In modern weddings there is always a cake, an oversized white dress, a meal, some awkward dancing, a nervous toast, and months of stress planning for one day of rehearsed perfection. It has always seemed a bit fake to me. Perhaps because I am not one to think much about tablecloths and flower arrangements, gift registries or luxury salad tongs. The last flowers in my home were technically weeds I plucked from the backyard because I thought they might look nice in a jam jar on the kitchen table. (They did.)
However, I have always believed in marriage. I just think sometimes we go about the whole marrying off process in a manner worth skipping entirely. In theory, I like the idea of going to a courthouse, signing some papers, and being done with the whole ordeal without ever having to ever flip through a catalog of invitation samples.
But I am a writer. And I believe in the importance of words and saying important things to your person in front of the people who are most important to you both. Partially, because my grandmother would never forgive me without a formal service to attend, but mostly because of the accountability factor. Saying you will do something is different from promising you will in front of my parents. Those witnessing the event should be held to a higher standard too. Guests have an unstated, but specific role: to support the two individuals standing at the alter long after the rings are exchanged and the honeymoon is over.
Recently, I attended a ceremony in Germany that changed my mind about modern weddings. It was my D’s little sister’s. The location was a small Lutheran church down the street from their mother’s house. The reception was held in a converted barn, and the entire guest list consisted of a handful of close friends and extended family members who opted to fly overseas in order to raise a glass for the bride and groom.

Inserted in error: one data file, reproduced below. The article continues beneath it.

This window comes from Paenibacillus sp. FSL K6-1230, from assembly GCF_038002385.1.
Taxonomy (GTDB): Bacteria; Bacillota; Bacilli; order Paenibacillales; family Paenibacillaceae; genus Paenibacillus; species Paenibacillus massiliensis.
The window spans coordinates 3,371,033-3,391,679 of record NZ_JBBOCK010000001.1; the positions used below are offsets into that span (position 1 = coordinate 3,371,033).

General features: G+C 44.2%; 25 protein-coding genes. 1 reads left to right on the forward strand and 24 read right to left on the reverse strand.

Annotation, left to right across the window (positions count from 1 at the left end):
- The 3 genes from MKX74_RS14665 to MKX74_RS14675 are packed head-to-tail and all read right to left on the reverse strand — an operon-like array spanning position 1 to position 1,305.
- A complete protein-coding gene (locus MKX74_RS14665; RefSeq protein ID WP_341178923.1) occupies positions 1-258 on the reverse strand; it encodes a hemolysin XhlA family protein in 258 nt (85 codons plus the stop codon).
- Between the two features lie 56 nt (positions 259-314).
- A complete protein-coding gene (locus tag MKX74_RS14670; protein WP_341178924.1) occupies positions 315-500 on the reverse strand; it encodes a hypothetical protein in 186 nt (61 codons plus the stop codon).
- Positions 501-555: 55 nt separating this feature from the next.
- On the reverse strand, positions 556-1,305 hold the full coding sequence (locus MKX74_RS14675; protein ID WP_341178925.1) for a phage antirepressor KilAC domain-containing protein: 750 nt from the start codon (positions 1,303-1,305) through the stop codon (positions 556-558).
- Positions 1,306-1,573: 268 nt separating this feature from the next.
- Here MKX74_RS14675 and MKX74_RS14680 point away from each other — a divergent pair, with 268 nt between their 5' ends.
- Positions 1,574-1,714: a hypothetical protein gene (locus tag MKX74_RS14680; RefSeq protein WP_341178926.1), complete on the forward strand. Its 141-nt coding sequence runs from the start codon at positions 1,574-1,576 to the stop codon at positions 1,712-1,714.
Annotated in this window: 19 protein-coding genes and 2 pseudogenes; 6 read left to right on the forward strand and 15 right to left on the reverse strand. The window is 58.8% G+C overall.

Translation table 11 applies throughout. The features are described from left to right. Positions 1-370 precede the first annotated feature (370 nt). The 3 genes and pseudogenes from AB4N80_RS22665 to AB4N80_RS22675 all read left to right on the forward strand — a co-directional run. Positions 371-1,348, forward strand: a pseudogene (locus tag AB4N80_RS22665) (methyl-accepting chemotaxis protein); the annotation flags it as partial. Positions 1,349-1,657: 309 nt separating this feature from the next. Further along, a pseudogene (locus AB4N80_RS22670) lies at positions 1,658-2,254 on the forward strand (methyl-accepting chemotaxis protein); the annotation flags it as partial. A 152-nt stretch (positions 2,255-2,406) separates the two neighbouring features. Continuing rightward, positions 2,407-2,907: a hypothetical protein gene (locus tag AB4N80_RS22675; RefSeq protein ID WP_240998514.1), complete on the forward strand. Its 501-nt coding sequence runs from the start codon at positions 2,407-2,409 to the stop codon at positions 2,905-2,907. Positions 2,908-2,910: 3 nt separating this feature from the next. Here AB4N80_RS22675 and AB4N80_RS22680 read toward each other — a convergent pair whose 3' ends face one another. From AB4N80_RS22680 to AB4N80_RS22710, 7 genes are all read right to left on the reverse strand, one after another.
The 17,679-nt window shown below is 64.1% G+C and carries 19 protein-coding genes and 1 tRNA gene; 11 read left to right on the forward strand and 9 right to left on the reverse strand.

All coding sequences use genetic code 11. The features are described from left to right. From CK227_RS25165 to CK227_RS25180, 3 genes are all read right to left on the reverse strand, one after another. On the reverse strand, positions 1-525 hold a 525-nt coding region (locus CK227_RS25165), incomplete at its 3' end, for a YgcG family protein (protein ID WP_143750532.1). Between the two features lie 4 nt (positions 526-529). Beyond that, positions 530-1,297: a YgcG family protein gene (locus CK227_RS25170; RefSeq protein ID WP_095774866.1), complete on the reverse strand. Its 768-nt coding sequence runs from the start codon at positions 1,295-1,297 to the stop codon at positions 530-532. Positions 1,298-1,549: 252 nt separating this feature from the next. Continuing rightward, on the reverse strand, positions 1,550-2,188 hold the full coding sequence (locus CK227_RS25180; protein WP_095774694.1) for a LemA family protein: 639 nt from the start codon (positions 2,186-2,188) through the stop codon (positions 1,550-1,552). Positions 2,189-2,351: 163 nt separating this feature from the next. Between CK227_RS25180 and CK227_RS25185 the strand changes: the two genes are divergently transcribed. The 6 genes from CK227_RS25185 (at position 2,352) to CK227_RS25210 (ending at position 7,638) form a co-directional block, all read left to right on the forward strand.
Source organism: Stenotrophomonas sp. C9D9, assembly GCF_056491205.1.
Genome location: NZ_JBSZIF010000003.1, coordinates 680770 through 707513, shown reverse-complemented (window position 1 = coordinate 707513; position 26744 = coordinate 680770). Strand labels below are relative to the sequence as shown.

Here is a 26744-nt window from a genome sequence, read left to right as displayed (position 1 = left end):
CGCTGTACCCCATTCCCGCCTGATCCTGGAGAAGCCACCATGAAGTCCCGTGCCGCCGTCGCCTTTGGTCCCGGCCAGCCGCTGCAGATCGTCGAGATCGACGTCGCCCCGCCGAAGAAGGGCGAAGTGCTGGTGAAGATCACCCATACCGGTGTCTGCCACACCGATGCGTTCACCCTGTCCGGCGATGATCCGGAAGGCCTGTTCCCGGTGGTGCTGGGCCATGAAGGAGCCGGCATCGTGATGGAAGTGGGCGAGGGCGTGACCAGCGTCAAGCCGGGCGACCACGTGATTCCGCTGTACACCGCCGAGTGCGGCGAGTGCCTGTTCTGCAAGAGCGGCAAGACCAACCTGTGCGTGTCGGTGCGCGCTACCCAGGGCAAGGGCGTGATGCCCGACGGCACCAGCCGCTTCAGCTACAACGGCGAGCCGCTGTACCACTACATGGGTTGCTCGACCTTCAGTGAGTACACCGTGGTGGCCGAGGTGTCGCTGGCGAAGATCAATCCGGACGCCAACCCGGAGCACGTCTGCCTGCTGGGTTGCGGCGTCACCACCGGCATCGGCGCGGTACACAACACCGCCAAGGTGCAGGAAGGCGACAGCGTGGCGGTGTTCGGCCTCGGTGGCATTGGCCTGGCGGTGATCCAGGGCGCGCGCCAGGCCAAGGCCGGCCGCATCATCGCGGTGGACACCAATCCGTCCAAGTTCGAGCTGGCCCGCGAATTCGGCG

The event reinforced the notion that a wedding is not a four layer cake, a swapping of vows, and a covertly planned bouquet toss. It is the bride’s brother meeting the man she will marry for the first time and making sure he has a firm handshake and looks him in the eye while doing so. It is sweeping out the church with the entire wedding party and anyone else who is available to help carry the supplies. It is washing the windows and cutting ribbons for the pews. It is not just a day for the bride to look pretty and the groom to be proud that she does.
Nowadays, it seems we hire people to do our ribbon tying, to clean our dirt, to create the illusion of perfect. Even though we know in a marriage, there will be days when she doesn’t feel pretty and he doesn’t feel particularly proud and no amount of flowers and frosting will make it better.
Instead, it will be the lessons first learned preparing for the wedding that matter: that sometimes you have to get down on your hands and knees and scrub and sweat and clean up your own mess. That it is easier with someone by your side assisting. And easier still, if those who stood by you on that first day, when you promised to always be good, and when you were promised that you would be forgiven when you’re not, are still present and still willing to lend a hand.